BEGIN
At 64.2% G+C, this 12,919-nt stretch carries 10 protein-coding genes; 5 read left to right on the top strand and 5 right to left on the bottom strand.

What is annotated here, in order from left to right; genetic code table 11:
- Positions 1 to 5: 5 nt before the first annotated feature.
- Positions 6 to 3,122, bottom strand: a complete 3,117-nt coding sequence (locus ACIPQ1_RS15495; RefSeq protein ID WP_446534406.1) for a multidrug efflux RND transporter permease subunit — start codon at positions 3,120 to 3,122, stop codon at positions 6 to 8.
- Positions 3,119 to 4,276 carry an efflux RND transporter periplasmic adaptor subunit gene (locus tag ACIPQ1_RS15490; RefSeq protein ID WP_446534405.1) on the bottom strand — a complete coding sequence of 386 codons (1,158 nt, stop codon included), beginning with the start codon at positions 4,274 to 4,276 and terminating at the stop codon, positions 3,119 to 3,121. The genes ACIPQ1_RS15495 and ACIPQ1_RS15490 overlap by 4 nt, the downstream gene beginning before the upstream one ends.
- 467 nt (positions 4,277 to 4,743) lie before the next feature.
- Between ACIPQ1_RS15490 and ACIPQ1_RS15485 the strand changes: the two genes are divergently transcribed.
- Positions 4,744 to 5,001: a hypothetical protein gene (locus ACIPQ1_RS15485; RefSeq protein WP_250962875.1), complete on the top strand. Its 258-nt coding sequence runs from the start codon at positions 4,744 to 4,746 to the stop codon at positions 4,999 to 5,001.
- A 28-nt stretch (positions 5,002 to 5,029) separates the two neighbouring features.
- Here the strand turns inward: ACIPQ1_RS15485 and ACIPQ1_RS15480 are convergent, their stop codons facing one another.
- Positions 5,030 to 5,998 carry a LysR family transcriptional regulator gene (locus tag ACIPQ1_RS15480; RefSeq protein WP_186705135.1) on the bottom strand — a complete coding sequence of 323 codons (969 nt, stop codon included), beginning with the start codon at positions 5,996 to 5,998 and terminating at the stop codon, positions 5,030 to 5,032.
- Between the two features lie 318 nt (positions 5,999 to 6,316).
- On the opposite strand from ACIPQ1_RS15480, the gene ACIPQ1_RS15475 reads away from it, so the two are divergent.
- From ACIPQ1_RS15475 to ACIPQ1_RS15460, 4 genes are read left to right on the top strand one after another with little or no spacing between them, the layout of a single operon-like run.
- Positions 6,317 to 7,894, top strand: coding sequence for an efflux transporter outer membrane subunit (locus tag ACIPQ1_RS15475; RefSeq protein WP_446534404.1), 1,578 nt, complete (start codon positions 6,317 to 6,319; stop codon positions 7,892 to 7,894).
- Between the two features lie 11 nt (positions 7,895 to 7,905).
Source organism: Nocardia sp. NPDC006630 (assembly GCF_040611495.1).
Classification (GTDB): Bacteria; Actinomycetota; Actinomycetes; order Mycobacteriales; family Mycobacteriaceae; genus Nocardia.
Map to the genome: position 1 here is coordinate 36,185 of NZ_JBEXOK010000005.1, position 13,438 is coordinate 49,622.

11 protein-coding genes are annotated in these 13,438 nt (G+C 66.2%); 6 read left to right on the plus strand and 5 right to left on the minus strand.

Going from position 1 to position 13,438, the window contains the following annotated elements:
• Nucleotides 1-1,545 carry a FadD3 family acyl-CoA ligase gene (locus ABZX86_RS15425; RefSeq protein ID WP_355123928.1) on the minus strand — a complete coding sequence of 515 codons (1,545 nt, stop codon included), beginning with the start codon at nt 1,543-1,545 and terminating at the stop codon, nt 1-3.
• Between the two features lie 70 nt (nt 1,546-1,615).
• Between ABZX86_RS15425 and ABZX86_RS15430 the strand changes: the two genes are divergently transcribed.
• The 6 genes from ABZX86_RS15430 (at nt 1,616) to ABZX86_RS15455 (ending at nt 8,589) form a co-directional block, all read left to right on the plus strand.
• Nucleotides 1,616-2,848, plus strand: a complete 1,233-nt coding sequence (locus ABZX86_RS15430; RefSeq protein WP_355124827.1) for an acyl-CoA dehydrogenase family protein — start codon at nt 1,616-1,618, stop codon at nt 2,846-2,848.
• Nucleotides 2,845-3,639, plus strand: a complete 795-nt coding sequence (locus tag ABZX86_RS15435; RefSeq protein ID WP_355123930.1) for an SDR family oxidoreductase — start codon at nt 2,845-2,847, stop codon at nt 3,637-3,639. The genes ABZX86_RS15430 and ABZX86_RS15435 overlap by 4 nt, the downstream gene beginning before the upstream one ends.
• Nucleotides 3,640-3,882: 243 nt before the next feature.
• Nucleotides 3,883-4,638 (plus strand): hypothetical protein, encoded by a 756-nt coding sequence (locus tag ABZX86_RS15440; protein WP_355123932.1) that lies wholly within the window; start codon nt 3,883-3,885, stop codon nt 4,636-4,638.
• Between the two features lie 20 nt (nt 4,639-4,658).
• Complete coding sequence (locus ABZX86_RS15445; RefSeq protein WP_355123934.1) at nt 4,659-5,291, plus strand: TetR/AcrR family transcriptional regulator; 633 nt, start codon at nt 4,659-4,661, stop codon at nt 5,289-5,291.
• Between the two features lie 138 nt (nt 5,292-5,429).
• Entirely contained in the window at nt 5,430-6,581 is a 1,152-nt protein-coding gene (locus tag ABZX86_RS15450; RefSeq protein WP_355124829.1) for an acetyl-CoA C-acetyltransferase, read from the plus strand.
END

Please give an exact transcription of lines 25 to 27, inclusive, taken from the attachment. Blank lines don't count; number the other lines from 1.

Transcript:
• The 6 genes from ABZX86_RS15430 (at nt 1,616) to ABZX86_RS15455 (ending at nt 8,589) form a co-directional block, all read left to right on the plus strand.
• Nucleotides 1,616-2,848, plus strand: a complete 1,233-nt coding sequence (locus ABZX86_RS15430; RefSeq protein WP_355124827.1) for an acyl-CoA dehydrogenase family protein — start codon at nt 1,616-1,618, stop codon at nt 2,846-2,848.
• Nucleotides 2,845-3,639, plus strand: a complete 795-nt coding sequence (locus tag ABZX86_RS15435; RefSeq protein ID WP_355123930.1) for an SDR family oxidoreductase — start codon at nt 2,845-2,847, stop codon at nt 3,637-3,639. The genes ABZX86_RS15430 and ABZX86_RS15435 overlap by 4 nt, the downstream gene beginning before the upstream one ends.